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Lord Lucas: In dealing with the amendments of the noble Lord, Lord Rix, the Minister suggested that these plans would cover such things as provision of equipment for the hard of hearing and laptops. I do not see how that fits under the phrase "physical environment". If I were asked to describe the physical environment of this room, I would say it was cold and dark, and I would be right, but the fact that I do not have a laptop in front of me has nothing to do with the physical environment of this room.
If we were to put the words "and equipment" after "environment", then I would understand that what the Minister said corresponded to what was in the Bill, but that is not there at the moment. Would the Minister consider their inclusion?
Lord Davies of Oldham: At the very beginning of our Committee proceedings there was a complaint about the physical dimensions of this room and about the acoustics. I thought it was indicated that they could be improved. I hear what the noble Lord, Lord Lucas, has said on this occasion and I will look further at that point.
I fear that I must return to this issue possibly when we come to the next stage of the Bill, but I shall consult with the Special Educational Consortium who will, I hope, in turn have words with officials in the department. I hope that some compromise may be reached.
Baroness Sharp of Guildford: Before the noble Lord, Lord Morris of Manchester, winds up, I would like to endorse what the noble Lord, Lord Rix, has said. We have had a great deal of explanation on the essence of the clauses and in particular on the vital role played here by the long-term strategy. It gives completely the wrong message to mention just the physical environment here. It is very important that the concept of access to the curriculum is embedded on the face of the Bill.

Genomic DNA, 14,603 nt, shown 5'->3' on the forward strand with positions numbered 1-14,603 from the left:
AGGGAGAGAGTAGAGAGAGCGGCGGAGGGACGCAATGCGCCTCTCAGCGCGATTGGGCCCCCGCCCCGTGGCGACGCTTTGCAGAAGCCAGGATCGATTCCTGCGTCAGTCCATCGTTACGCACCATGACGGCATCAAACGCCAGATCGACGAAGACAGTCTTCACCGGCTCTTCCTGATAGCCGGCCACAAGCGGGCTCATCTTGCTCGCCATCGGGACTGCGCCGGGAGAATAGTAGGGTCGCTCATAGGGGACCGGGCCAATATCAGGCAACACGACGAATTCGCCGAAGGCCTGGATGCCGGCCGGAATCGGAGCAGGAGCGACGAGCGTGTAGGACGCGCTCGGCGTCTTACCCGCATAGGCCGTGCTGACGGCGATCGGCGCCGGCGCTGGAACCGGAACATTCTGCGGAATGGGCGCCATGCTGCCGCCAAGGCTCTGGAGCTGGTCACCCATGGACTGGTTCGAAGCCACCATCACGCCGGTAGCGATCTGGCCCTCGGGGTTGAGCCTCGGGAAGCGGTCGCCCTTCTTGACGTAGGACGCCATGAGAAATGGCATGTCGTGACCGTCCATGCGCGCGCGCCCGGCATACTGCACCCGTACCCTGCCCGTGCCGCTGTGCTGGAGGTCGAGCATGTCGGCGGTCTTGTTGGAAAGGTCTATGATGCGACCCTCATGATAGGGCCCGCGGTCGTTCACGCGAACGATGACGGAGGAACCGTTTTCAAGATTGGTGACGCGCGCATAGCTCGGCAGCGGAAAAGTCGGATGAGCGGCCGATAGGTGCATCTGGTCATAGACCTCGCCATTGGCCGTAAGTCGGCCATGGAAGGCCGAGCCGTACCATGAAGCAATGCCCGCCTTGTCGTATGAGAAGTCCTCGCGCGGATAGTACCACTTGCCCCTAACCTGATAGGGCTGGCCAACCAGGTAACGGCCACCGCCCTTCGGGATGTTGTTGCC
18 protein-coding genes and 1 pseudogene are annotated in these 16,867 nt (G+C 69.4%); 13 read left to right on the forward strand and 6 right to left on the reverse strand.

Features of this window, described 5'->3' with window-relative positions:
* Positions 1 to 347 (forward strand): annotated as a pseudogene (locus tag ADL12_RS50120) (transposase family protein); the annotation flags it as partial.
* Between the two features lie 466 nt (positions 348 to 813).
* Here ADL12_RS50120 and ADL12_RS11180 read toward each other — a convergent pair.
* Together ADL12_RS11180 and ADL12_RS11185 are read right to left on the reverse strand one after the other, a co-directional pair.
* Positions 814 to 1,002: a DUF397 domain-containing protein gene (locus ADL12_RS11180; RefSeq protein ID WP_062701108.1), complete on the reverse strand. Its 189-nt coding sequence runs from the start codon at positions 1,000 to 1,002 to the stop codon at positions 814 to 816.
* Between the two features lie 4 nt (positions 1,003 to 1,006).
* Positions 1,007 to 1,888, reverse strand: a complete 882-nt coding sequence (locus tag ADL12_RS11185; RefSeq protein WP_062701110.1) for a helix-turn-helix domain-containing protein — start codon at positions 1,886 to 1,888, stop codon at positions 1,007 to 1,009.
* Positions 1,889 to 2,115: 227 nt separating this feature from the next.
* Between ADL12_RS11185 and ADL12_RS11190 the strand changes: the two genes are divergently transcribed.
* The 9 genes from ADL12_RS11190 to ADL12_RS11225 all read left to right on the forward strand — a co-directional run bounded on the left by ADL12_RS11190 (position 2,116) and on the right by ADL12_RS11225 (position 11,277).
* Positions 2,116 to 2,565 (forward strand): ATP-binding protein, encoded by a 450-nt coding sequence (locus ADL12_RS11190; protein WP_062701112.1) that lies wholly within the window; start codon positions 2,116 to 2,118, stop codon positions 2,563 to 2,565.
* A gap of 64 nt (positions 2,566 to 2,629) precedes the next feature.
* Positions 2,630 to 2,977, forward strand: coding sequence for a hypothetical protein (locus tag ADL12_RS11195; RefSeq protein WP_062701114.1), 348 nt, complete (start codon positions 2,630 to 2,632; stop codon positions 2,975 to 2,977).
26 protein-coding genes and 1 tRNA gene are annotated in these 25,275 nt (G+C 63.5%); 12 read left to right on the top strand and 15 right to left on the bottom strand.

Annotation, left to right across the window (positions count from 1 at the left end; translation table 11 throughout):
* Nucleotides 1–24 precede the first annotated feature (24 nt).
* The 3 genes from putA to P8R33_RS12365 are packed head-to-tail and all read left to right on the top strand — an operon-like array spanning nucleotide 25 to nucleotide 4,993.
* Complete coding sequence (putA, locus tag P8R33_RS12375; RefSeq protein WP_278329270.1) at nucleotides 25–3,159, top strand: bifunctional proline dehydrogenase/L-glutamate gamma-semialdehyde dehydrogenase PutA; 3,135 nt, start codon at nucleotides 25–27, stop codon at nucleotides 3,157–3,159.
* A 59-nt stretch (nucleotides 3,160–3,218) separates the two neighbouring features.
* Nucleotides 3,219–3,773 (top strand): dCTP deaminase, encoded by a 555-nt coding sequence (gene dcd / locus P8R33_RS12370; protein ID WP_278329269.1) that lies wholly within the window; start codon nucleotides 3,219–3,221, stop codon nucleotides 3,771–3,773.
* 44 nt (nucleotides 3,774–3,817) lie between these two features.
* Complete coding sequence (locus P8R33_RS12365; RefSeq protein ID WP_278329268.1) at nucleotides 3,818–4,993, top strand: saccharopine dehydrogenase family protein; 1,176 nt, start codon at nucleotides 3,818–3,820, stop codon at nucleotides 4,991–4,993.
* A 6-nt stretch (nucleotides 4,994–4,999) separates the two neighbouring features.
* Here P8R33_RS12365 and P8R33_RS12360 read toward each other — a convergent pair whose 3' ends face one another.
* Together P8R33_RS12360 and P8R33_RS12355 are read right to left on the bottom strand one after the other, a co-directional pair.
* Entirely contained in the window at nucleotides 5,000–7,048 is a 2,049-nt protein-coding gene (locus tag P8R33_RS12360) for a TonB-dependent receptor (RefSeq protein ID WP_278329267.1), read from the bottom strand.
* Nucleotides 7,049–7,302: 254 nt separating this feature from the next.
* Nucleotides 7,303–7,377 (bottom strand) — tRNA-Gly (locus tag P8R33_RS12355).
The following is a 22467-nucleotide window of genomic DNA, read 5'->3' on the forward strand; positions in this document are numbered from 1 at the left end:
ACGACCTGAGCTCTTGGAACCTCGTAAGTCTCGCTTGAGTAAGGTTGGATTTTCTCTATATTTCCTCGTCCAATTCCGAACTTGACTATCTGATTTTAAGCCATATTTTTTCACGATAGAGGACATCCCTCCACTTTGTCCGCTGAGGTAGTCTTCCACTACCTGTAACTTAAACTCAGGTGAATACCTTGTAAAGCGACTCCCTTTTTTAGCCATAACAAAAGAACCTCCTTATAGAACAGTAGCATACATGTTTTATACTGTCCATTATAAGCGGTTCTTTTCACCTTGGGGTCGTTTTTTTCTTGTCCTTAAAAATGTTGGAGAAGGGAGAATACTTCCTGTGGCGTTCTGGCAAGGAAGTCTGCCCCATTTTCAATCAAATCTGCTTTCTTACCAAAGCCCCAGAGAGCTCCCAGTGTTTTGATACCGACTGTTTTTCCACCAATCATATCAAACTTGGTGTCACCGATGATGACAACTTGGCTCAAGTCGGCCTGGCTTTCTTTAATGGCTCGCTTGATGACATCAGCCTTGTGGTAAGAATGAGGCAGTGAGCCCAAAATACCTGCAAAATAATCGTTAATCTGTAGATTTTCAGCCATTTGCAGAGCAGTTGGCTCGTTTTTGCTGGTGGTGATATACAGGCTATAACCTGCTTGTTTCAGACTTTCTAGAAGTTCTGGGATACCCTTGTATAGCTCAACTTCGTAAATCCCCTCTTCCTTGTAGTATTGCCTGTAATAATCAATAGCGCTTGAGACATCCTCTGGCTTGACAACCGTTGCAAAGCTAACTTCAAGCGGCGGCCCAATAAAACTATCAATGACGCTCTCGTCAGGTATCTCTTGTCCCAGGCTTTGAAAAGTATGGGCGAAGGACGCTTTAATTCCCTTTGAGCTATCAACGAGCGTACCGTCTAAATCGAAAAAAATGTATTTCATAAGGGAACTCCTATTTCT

Lord Morris of Manchester: We have had an informed and worthwhile, if discursive, debate on these important amendments. I trust I may be forgiven for expressing special pleasure about the speeches of my noble friend Lady Wilkins and the noble Lord, Lord Rix.
Turning to the reply from the Minister, while I had hoped for more today I am not unhopeful of a more favourable reply when we return to these issues on Report. After all, the Minister said that he favours the intention of Amendment No. 113A. Is it unreasonable to expect that he may take one further step and discuss with those who support the amendment any necessary improvements to its drafting if that would help matters along?
Meanwhile, I again reserve the position of my noble friend Lord Ashley in regard to Amendment No. 112, and on this occasion also my own position in relation to Amendment No. 113A. On that basis, I shall not press the amendment. I beg leave to withdraw the amendment.
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